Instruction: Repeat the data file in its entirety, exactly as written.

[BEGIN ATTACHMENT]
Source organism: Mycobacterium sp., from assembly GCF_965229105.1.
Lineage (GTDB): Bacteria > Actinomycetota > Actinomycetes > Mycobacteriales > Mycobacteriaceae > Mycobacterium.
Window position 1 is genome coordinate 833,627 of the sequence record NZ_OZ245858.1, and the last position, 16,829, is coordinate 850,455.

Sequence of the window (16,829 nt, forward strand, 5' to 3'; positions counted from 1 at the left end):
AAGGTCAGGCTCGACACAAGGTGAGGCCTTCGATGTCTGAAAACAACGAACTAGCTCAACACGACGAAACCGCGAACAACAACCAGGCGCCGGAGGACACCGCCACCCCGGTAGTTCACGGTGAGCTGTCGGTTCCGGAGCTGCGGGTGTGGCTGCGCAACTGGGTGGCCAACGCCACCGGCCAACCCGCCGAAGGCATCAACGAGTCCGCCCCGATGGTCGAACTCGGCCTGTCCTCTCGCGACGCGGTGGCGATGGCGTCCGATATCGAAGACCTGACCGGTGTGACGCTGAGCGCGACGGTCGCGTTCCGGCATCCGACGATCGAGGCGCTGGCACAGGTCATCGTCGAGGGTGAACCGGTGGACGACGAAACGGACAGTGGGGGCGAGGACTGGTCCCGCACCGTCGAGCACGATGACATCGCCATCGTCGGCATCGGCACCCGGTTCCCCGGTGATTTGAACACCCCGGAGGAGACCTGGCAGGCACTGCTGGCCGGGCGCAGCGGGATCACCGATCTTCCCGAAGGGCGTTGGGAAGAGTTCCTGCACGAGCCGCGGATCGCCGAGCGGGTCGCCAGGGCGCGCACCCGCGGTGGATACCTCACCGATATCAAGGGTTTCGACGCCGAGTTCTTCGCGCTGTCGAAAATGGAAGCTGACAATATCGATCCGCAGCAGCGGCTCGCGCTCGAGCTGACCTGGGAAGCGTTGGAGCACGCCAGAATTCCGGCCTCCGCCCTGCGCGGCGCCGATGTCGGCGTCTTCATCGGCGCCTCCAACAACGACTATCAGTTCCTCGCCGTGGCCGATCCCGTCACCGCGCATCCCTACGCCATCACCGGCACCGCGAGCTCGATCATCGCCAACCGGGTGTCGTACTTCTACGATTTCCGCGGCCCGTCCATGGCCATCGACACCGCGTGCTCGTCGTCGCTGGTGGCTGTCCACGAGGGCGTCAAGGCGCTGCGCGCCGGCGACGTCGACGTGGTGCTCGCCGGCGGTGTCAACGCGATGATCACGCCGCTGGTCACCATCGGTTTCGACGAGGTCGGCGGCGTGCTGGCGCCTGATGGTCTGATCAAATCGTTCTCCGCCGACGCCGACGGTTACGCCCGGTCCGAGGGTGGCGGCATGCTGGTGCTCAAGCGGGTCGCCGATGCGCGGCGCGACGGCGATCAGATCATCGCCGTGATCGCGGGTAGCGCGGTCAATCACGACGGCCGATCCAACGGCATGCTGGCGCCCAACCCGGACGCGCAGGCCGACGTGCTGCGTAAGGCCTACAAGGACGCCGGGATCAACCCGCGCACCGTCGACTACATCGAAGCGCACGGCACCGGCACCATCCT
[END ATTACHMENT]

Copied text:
Source organism: Mycobacterium sp., from assembly GCF_965229105.1.
Lineage (GTDB): Bacteria > Actinomycetota > Actinomycetes > Mycobacteriales > Mycobacteriaceae > Mycobacterium.
Window position 1 is genome coordinate 833,627 of the sequence record NZ_OZ245858.1, and the last position, 16,829, is coordinate 850,455.

Sequence of the window (16,829 nt, forward strand, 5' to 3'; positions counted from 1 at the left end):
AAGGTCAGGCTCGACACAAGGTGAGGCCTTCGATGTCTGAAAACAACGAACTAGCTCAACACGACGAAACCGCGAACAACAACCAGGCGCCGGAGGACACCGCCACCCCGGTAGTTCACGGTGAGCTGTCGGTTCCGGAGCTGCGGGTGTGGCTGCGCAACTGGGTGGCCAACGCCACCGGCCAACCCGCCGAAGGCATCAACGAGTCCGCCCCGATGGTCGAACTCGGCCTGTCCTCTCGCGACGCGGTGGCGATGGCGTCCGATATCGAAGACCTGACCGGTGTGACGCTGAGCGCGACGGTCGCGTTCCGGCATCCGACGATCGAGGCGCTGGCACAGGTCATCGTCGAGGGTGAACCGGTGGACGACGAAACGGACAGTGGGGGCGAGGACTGGTCCCGCACCGTCGAGCACGATGACATCGCCATCGTCGGCATCGGCACCCGGTTCCCCGGTGATTTGAACACCCCGGAGGAGACCTGGCAGGCACTGCTGGCCGGGCGCAGCGGGATCACCGATCTTCCCGAAGGGCGTTGGGAAGAGTTCCTGCACGAGCCGCGGATCGCCGAGCGGGTCGCCAGGGCGCGCACCCGCGGTGGATACCTCACCGATATCAAGGGTTTCGACGCCGAGTTCTTCGCGCTGTCGAAAATGGAAGCTGACAATATCGATCCGCAGCAGCGGCTCGCGCTCGAGCTGACCTGGGAAGCGTTGGAGCACGCCAGAATTCCGGCCTCCGCCCTGCGCGGCGCCGATGTCGGCGTCTTCATCGGCGCCTCCAACAACGACTATCAGTTCCTCGCCGTGGCCGATCCCGTCACCGCGCATCCCTACGCCATCACCGGCACCGCGAGCTCGATCATCGCCAACCGGGTGTCGTACTTCTACGATTTCCGCGGCCCGTCCATGGCCATCGACACCGCGTGCTCGTCGTCGCTGGTGGCTGTCCACGAGGGCGTCAAGGCGCTGCGCGCCGGCGACGTCGACGTGGTGCTCGCCGGCGGTGTCAACGCGATGATCACGCCGCTGGTCACCATCGGTTTCGACGAGGTCGGCGGCGTGCTGGCGCCTGATGGTCTGATCAAATCGTTCTCCGCCGACGCCGACGGTTACGCCCGGTCCGAGGGTGGCGGCATGCTGGTGCTCAAGCGGGTCGCCGATGCGCGGCGCGACGGCGATCAGATCATCGCCGTGATCGCGGGTAGCGCGGTCAATCACGACGGCCGATCCAACGGCATGCTGGCGCCCAACCCGGACGCGCAGGCCGACGTGCTGCGTAAGGCCTACAAGGACGCCGGGATCAACCCGCGCACCGTCGACTACATCGAAGCGCACGGCACCGGCACCATCCT